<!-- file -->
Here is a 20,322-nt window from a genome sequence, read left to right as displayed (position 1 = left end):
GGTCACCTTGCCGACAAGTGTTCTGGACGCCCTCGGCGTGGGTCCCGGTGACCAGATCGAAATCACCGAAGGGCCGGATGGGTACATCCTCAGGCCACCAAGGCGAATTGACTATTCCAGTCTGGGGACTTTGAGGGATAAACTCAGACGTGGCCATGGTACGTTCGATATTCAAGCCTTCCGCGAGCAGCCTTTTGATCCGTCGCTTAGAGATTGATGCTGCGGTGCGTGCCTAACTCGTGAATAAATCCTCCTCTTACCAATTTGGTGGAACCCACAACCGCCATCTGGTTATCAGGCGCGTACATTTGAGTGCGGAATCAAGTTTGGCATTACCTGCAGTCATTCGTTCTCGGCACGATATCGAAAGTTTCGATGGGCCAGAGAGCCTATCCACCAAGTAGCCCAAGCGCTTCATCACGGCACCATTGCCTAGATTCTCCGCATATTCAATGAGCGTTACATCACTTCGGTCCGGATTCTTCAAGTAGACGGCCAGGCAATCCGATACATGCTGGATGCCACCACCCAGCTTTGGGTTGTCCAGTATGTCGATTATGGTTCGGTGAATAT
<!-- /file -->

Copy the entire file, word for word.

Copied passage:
Here is a 20,322-nt window from a genome sequence, read left to right as displayed (position 1 = left end):
GGTCACCTTGCCGACAAGTGTTCTGGACGCCCTCGGCGTGGGTCCCGGTGACCAGATCGAAATCACCGAAGGGCCGGATGGGTACATCCTCAGGCCACCAAGGCGAATTGACTATTCCAGTCTGGGGACTTTGAGGGATAAACTCAGACGTGGCCATGGTACGTTCGATATTCAAGCCTTCCGCGAGCAGCCTTTTGATCCGTCGCTTAGAGATTGATGCTGCGGTGCGTGCCTAACTCGTGAATAAATCCTCCTCTTACCAATTTGGTGGAACCCACAACCGCCATCTGGTTATCAGGCGCGTACATTTGAGTGCGGAATCAAGTTTGGCATTACCTGCAGTCATTCGTTCTCGGCACGATATCGAAAGTTTCGATGGGCCAGAGAGCCTATCCACCAAGTAGCCCAAGCGCTTCATCACGGCACCATTGCCTAGATTCTCCGCATATTCAATGAGCGTTACATCACTTCGGTCCGGATTCTTCAAGTAGACGGCCAGGCAATCCGATACATGCTGGATGCCACCACCCAGCTTTGGGTTGTCCAGTATGTCGATTATGGTTCGGTGAATAT